It doesn't have to be, but we seem to be only willing to do the right thing when absolutely forced to do so.

 
At 2:21 PM, Anonymous charlie said...

RE: financeialization/rentiers

Very much part of the mix, but I'm suggesting something broader -- that these trends are being driven by essential monetary concerns.

I.e. neoliberalism was the natural reaction to when governments had to stop relying on bretton woods and deal with currency effects.

Likewise the current problem (our imbalance with Asia) which we might be halfway through (GFC if you think about is when we take the other half of that imbalance and spend on housing) since we haven't resolve the core issue. China wants to in the way of making the yuan a global currency.


https://www.economist.com/news/books-and-arts/21738862-yascha-mounks-diagnosis-more-convincing-his-cure-how-liberal-democracy-fell-apart


https://www.ft.com/content/af0fdf54-2062-11e8-8d6c-a1920d9e946f

A long way from some houses in Anacostia which Mendleson didn't want handed over the CHDC because he knows their history....

 
At 3:48 PM, Blogger Richard Layman said...

Heavy s***. WRT the crux of it, from the Economist:

Liberal elites tend to explain this divergence in terms of the laws of globalisation.
Populists have a darker interpretation: that those elites are using a mix of lobbying power,
personal connections and technocratic expertise to rig the system to their own advantage—
most notoriously by bailing out the banks with taxpayers’ money.

Both are true. To deal with it you needed at least four responses:

1. creation of a way better social welfare system -- health care (beyond insurance) and access to continuing education, retraining etc.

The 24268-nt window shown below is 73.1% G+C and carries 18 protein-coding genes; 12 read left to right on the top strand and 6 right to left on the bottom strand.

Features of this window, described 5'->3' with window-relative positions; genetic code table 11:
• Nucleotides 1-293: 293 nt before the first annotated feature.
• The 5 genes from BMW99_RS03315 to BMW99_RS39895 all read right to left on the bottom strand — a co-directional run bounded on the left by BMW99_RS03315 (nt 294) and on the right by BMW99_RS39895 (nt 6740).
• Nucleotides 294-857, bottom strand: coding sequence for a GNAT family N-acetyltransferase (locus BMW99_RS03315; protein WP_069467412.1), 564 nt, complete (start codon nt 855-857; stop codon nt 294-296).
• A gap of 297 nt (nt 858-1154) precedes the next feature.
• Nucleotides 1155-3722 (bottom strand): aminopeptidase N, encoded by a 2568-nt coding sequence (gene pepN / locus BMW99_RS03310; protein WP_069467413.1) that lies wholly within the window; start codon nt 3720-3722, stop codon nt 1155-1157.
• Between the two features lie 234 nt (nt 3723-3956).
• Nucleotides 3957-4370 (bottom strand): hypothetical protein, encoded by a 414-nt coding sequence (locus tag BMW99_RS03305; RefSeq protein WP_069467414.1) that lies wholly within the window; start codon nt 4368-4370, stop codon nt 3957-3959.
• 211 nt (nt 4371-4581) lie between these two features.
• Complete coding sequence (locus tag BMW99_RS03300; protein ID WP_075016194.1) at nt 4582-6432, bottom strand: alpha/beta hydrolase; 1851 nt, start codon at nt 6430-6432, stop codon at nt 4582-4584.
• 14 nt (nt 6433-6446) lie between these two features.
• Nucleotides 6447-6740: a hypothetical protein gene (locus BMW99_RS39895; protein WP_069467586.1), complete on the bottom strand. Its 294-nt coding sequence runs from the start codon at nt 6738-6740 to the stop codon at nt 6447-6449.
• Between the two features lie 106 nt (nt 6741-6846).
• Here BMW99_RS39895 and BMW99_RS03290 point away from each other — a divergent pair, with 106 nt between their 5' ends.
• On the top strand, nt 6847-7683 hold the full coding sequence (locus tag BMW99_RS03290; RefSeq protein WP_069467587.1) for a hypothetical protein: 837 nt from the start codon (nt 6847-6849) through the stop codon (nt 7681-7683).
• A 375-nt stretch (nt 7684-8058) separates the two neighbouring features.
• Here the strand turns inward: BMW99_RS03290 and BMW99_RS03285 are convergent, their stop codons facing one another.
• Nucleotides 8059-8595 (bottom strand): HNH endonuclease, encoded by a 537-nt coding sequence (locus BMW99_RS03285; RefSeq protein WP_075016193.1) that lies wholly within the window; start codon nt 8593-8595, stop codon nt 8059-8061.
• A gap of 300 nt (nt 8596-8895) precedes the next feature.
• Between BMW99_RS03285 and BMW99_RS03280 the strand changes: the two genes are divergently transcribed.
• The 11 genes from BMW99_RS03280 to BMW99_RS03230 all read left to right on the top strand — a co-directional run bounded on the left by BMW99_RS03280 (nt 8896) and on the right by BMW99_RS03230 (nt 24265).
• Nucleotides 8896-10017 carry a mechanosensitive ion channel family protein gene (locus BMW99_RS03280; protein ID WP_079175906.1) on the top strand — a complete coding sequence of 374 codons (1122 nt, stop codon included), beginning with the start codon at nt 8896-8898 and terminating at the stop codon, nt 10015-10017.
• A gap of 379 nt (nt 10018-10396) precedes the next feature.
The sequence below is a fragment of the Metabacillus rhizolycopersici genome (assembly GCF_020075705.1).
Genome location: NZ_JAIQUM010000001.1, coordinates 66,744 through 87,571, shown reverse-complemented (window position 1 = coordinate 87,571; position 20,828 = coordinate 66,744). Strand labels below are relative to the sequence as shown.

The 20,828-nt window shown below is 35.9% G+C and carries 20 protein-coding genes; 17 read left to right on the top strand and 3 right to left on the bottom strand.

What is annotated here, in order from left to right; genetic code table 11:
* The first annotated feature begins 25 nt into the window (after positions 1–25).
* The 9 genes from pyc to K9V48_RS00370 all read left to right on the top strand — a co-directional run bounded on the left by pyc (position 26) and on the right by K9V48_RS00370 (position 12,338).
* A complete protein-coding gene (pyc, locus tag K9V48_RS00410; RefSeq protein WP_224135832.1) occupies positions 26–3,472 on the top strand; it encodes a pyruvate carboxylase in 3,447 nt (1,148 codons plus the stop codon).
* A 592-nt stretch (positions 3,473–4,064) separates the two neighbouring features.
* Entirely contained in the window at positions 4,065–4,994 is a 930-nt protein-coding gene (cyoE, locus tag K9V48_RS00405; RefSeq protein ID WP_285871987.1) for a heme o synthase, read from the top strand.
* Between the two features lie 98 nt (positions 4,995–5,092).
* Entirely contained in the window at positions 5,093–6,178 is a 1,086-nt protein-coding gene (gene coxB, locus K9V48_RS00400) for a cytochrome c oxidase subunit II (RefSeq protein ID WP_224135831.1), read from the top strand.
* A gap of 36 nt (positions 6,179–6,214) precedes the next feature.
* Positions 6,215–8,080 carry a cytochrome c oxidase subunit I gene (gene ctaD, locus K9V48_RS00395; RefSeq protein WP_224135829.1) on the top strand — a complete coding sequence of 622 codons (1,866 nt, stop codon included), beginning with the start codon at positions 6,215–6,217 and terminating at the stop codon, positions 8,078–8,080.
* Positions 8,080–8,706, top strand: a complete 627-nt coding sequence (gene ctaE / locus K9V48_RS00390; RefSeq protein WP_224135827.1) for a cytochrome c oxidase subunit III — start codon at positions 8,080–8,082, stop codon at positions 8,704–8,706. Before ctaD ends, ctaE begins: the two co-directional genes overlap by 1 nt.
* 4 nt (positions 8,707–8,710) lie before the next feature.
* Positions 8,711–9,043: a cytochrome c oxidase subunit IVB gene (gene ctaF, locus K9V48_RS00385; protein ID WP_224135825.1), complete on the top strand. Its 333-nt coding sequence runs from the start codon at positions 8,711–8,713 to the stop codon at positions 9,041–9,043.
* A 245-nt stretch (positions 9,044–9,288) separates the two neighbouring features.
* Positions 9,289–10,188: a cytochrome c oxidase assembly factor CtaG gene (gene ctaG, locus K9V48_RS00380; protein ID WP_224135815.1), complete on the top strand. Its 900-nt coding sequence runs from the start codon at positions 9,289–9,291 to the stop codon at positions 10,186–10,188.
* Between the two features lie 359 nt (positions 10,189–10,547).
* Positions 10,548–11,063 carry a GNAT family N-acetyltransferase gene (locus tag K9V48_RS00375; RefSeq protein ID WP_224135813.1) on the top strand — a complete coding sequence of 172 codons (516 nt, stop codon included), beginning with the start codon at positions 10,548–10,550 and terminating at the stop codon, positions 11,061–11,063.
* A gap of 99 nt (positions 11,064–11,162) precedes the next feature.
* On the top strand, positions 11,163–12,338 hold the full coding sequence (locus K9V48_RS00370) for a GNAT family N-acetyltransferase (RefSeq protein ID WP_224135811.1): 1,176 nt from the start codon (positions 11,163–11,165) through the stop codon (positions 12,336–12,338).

2. can't keep cutting taxes and the wealthy who benefit disproportionately should have to be reparations/mitigation to pay for this.

3. protections on pensions, etc., portability (cf. Wilbur Ross made a lot of money pushing off pension liabilities to the PBGC).

4. hard core regulatory system to protect individuals from getting f*ed individually or societally when businesses overreach.

But with neoliberal overreach you didn't get 2, 3, and 4. #1 wasn't on anyone's agenda at all, but it's obvious in hindsight that it was absolutely necessary.

Instead what happened is all the risks of change were forced to be borne by those with the least amount of resources. Continued pressure to reduce taxes. Deregulation. Back and forth on labor and consumer protections.

Dealing with those four things is more important than "more civic education" and "listening to the people."

Those with the most resources, by forcing down taxes, ensure that the less well off are even more at risk.

 
At 3:51 PM, Blogger Richard Layman said...

another element that totally blew up the safety net is aging/living longer/the need to deal with aging care. We're dealing with that now...

Suzanne and I were talking about something, don't remember what, and I pointed out that along with "neoliberalism" came the demand to eliminate slack resources. E.g., WMATA doesn't have hundreds of unused buses and drivers able to step in if the trains stop running.

But when you eliminate slack resources, you have a lot less ability to deal with exogenous changes and/or trauma or catastrophe.

 
At 4:01 PM, Blogger Richard Layman said...

wrt the Sao Paulo mayor, why the f* is it so hard for people here to do things?

e.g. the transformational projects concept.

Oklahoma City manages. Some cities have managed to build streetcars that are successful. Arts centers. Parks on decks over freeways. Etc.

https://www.forbes.com/sites/scottbeyer/2016/12/16/oklahoma-citys-maps-is-a-model-public-works-program/#270fa06c3ab8

Actually, DC has built a lot of stuff over the past 15 years in schools, rec centers, playgrounds, senior centers, neighborhood libraries...

I think we could have done a lot better, but...

 
At 8:41 AM, Blogger Richard Layman said...

https://mainlymacro.blogspot.com/2018/03/no-spring-in-uk-air.html